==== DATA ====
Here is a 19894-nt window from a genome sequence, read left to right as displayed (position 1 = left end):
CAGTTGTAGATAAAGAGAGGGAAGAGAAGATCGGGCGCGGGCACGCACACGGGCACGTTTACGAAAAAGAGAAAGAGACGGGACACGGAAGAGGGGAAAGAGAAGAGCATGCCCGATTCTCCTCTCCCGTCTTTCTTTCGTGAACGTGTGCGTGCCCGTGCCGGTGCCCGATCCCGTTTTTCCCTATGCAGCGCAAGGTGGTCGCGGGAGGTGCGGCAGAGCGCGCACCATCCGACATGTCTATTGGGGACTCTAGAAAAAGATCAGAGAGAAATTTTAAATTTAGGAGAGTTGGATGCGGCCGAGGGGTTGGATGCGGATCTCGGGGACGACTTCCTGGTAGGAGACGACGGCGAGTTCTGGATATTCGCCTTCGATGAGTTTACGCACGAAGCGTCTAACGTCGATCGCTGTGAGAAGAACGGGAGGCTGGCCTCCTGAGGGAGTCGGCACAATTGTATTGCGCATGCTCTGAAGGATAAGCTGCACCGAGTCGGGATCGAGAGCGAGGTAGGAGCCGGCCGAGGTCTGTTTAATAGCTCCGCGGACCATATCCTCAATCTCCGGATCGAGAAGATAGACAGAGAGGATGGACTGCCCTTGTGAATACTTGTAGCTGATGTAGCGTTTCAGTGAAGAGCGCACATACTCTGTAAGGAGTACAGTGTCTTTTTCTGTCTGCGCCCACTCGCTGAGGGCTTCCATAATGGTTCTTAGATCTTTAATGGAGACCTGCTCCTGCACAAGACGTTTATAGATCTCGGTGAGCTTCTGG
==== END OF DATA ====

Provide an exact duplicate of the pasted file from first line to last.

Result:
Here is a 19894-nt window from a genome sequence, read left to right as displayed (position 1 = left end):
CAGTTGTAGATAAAGAGAGGGAAGAGAAGATCGGGCGCGGGCACGCACACGGGCACGTTTACGAAAAAGAGAAAGAGACGGGACACGGAAGAGGGGAAAGAGAAGAGCATGCCCGATTCTCCTCTCCCGTCTTTCTTTCGTGAACGTGTGCGTGCCCGTGCCGGTGCCCGATCCCGTTTTTCCCTATGCAGCGCAAGGTGGTCGCGGGAGGTGCGGCAGAGCGCGCACCATCCGACATGTCTATTGGGGACTCTAGAAAAAGATCAGAGAGAAATTTTAAATTTAGGAGAGTTGGATGCGGCCGAGGGGTTGGATGCGGATCTCGGGGACGACTTCCTGGTAGGAGACGACGGCGAGTTCTGGATATTCGCCTTCGATGAGTTTACGCACGAAGCGTCTAACGTCGATCGCTGTGAGAAGAACGGGAGGCTGGCCTCCTGAGGGAGTCGGCACAATTGTATTGCGCATGCTCTGAAGGATAAGCTGCACCGAGTCGGGATCGAGAGCGAGGTAGGAGCCGGCCGAGGTCTGTTTAATAGCTCCGCGGACCATATCCTCAATCTCCGGATCGAGAAGATAGACAGAGAGGATGGACTGCCCTTGTGAATACTTGTAGCTGATGTAGCGTTTCAGTGAAGAGCGCACATACTCTGTAAGGAGTACAGTGTCTTTTTCTGTCTGCGCCCACTCGCTGAGGGCTTCCATAATGGTTCTTAGATCTTTAATGGAGACCTGCTCCTGCACAAGACGTTTATAGATCTCGGTGAGCTTCTGG